BMW, the German carmaker, has admitted its "profound regret" for using Nazi slave labour during the Second World War.
BMW has said that it operated exclusively as a supplier to the German arms industry during the 1930s and 1940s. As demand for BMW aero engines increased, forced labourers, convicts and prisoners from concentration camps were recruited to assist with manufacturing them.
"To this day, the enormous suffering this caused and the fate of many forced labourers remains a matter of the most profound regret," BMW said in an announcement on its website.
BMW made the admission during a celebration in Munich for its 100th birthday.
The Quandt family, which became involved in BMW after the Second World War and has been majority shareholder since 1960, has previously acknowledged its own role during the Nazi era with a 1,200-page independent study commissioned in 2007. It showed that Günther Quandt and his son Herbert willingly collaborated with the Nazi regime by employing an estimated 50,000 forced labourers in their arms factories. An average of 80 slave labourers per month died at Quandt factories and many were executed.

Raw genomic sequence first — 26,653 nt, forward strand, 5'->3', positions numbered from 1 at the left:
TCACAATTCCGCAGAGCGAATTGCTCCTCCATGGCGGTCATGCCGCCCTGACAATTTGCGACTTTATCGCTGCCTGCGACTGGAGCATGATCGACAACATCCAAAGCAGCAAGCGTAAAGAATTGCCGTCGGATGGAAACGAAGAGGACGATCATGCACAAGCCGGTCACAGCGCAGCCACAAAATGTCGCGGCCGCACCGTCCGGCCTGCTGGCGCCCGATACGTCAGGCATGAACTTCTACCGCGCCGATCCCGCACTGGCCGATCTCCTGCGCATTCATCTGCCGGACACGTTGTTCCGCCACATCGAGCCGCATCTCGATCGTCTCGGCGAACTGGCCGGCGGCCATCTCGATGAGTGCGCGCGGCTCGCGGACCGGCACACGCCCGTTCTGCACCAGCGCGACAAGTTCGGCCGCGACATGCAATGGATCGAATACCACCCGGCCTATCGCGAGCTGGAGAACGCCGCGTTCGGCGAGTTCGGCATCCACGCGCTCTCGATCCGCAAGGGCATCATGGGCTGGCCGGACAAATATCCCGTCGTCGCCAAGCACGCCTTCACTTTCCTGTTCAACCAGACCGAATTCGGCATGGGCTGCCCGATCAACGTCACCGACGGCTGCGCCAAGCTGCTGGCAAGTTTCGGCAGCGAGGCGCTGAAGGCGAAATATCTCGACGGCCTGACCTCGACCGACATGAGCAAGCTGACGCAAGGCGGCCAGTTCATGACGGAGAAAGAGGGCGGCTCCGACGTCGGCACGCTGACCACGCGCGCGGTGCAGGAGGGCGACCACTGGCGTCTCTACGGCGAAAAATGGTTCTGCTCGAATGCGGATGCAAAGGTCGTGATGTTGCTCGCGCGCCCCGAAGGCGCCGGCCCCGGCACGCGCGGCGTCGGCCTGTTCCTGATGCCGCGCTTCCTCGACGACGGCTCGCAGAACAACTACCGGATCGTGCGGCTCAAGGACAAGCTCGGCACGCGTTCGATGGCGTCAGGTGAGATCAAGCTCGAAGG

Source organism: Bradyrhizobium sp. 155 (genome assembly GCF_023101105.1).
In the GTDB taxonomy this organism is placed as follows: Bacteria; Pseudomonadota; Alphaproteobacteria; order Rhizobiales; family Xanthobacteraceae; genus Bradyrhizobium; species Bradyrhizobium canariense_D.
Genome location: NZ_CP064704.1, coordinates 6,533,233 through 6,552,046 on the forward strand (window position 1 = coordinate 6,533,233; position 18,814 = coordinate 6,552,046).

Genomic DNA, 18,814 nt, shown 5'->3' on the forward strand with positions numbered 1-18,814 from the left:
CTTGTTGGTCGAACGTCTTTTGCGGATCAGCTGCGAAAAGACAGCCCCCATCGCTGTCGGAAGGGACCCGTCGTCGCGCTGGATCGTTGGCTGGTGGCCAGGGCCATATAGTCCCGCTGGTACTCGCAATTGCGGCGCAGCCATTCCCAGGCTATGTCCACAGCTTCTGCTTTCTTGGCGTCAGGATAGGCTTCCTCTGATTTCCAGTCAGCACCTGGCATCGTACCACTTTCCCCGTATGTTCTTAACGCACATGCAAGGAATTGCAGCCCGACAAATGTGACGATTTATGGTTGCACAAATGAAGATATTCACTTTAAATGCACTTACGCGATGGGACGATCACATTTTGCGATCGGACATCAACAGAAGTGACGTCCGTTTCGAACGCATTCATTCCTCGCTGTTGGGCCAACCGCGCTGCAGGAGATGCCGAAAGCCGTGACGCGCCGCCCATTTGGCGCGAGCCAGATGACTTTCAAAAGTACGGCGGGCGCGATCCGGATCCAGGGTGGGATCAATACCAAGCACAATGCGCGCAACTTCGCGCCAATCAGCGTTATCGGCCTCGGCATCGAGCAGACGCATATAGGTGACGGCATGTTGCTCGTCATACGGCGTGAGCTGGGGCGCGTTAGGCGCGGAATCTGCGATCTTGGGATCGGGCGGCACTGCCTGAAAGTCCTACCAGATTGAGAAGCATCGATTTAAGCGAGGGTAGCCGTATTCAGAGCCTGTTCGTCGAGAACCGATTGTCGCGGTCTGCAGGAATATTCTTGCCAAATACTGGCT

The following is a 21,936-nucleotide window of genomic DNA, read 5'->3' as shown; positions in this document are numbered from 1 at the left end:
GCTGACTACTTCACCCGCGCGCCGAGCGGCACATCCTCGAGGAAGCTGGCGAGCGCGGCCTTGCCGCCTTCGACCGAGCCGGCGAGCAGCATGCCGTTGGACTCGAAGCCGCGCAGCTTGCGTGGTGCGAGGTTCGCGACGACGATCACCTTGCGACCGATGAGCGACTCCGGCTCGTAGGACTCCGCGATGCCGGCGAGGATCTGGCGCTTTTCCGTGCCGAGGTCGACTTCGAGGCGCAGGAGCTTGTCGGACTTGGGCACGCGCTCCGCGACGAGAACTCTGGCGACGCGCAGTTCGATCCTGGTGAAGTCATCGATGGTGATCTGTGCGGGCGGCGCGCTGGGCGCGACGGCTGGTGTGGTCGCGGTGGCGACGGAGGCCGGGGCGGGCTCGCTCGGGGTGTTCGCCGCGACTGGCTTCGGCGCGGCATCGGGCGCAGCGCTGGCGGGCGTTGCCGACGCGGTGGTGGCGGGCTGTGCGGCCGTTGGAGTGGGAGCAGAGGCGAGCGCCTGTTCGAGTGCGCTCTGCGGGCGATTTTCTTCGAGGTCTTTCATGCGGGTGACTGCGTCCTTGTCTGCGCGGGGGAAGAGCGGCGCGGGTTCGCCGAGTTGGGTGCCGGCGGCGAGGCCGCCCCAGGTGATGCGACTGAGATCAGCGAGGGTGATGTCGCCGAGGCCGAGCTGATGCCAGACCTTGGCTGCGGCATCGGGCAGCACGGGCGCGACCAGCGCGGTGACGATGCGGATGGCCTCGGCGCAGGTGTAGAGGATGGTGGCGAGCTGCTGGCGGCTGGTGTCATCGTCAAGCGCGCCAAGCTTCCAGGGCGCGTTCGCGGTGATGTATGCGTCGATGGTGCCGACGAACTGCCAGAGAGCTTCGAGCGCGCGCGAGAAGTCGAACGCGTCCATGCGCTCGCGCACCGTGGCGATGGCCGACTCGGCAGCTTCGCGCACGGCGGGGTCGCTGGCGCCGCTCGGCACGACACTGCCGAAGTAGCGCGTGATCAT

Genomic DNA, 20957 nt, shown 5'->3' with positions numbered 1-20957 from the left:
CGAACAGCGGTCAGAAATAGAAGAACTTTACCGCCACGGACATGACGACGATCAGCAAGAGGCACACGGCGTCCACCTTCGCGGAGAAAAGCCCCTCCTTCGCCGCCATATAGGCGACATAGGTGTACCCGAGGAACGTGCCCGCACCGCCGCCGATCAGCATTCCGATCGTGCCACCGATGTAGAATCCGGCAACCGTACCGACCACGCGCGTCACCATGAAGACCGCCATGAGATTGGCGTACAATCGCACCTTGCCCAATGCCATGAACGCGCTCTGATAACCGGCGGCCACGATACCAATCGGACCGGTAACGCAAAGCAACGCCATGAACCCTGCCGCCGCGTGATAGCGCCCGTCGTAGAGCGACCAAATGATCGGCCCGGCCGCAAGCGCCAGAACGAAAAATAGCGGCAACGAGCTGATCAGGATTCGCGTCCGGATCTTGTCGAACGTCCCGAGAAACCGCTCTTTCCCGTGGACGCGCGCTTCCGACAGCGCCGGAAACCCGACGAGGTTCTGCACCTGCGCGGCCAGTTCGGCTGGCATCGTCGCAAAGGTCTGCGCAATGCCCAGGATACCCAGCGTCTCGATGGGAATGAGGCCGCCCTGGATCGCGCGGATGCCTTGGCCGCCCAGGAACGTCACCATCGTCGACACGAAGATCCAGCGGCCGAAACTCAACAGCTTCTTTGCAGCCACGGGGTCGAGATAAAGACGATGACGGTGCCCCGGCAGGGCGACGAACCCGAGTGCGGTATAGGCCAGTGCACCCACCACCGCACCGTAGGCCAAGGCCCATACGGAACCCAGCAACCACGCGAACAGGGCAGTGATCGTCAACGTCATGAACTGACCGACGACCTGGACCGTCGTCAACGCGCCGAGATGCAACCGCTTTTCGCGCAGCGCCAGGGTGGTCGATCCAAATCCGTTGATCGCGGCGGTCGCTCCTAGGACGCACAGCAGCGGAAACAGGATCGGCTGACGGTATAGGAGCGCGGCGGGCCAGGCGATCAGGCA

“We were treated very badly, we were whipped and had to drink water out of the lavatories,” recalled Takis Mylopoulos, a former slave labourer who worked at a Quandt factory in Hanover during the Second World War.
BMW, which was not implicated in the 2007 report, said that it is "explicitly facing up" to a chapter in what it called its "dark past".
In 1999, it became a founding member of the foundation “Erinnerung, Verantwortung, Zukunft” (“Remembrance, Responsibility and Future”) for the compensation of former forced labourers.
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